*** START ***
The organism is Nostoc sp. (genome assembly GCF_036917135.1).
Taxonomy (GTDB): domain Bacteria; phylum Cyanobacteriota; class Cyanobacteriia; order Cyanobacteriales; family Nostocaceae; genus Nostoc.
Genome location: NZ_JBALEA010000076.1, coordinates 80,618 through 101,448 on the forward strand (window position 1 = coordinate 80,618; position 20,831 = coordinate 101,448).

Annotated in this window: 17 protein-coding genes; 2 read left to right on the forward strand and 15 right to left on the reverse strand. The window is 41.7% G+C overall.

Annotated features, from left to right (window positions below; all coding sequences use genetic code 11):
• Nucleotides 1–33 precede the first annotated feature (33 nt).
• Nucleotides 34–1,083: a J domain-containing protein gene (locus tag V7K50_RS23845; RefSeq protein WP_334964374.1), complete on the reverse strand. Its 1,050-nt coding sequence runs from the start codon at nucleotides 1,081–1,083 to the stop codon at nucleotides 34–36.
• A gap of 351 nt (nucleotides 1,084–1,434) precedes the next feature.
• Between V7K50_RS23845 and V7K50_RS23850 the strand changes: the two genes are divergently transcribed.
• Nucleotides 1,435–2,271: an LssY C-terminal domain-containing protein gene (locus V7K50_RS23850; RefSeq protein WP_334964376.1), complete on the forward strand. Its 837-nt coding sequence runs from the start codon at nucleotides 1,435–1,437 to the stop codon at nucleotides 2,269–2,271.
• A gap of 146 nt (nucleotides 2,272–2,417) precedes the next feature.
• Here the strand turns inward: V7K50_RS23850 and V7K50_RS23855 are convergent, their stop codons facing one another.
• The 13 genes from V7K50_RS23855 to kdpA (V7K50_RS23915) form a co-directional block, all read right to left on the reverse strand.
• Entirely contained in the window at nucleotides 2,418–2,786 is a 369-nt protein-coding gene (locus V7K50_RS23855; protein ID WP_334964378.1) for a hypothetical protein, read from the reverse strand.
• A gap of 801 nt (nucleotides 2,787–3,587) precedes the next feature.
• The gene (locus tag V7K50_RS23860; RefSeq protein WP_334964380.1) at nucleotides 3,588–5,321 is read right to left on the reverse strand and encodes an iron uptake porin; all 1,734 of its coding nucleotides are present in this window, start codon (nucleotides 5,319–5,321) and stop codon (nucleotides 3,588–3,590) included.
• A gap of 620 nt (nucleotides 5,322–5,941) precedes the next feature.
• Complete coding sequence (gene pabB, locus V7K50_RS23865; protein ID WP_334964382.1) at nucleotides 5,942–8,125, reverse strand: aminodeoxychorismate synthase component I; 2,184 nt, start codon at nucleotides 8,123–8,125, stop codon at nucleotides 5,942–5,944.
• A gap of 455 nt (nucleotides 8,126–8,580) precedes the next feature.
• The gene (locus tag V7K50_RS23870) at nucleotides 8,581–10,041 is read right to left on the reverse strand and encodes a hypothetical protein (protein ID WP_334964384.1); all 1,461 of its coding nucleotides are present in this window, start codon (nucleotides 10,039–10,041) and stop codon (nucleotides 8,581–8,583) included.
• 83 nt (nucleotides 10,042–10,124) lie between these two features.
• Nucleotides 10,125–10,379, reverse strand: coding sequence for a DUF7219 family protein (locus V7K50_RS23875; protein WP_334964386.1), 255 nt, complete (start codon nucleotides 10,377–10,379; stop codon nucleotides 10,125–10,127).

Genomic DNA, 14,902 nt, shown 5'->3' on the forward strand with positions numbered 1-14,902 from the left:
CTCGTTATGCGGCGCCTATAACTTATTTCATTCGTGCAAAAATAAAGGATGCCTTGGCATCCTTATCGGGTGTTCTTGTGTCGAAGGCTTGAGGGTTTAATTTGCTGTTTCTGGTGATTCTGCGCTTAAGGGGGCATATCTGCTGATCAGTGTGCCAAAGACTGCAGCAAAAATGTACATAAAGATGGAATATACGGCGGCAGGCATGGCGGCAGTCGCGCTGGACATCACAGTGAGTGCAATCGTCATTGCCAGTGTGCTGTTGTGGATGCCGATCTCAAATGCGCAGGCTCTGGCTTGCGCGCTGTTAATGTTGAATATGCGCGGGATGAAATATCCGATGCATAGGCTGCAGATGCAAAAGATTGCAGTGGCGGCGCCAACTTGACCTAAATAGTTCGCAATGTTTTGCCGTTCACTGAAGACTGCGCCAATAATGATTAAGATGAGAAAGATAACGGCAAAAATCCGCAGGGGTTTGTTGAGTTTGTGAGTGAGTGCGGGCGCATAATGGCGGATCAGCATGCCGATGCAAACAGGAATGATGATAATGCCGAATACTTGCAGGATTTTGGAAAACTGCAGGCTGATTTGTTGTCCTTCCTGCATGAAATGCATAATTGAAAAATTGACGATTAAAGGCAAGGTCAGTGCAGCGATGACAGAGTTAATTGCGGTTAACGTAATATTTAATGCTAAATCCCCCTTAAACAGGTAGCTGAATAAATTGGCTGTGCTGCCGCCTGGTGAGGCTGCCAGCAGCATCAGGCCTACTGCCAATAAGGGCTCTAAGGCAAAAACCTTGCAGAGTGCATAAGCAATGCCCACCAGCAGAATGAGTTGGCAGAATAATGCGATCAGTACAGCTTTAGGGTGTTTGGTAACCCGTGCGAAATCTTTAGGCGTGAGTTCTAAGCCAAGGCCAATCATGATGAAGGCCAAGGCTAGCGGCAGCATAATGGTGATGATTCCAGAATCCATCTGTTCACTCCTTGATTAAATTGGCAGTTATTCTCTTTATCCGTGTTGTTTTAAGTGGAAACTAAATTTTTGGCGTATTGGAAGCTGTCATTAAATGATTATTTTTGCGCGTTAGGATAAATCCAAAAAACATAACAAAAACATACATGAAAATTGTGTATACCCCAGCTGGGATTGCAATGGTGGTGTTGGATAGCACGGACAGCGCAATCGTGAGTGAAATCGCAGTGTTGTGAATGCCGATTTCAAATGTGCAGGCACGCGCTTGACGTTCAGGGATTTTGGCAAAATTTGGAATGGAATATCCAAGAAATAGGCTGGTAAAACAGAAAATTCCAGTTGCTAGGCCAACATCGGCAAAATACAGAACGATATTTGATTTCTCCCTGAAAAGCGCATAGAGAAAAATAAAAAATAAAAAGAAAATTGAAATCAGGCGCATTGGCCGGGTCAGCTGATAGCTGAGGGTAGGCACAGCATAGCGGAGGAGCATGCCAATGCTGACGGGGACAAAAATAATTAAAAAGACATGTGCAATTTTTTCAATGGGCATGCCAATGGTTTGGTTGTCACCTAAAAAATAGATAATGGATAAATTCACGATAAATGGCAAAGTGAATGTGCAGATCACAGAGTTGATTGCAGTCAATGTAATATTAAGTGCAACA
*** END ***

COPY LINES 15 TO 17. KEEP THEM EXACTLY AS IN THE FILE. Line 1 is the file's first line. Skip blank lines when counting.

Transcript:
• A gap of 801 nt (nucleotides 2,787–3,587) precedes the next feature.
• The gene (locus tag V7K50_RS23860; RefSeq protein WP_334964380.1) at nucleotides 3,588–5,321 is read right to left on the reverse strand and encodes an iron uptake porin; all 1,734 of its coding nucleotides are present in this window, start codon (nucleotides 5,319–5,321) and stop codon (nucleotides 3,588–3,590) included.
• A gap of 620 nt (nucleotides 5,322–5,941) precedes the next feature.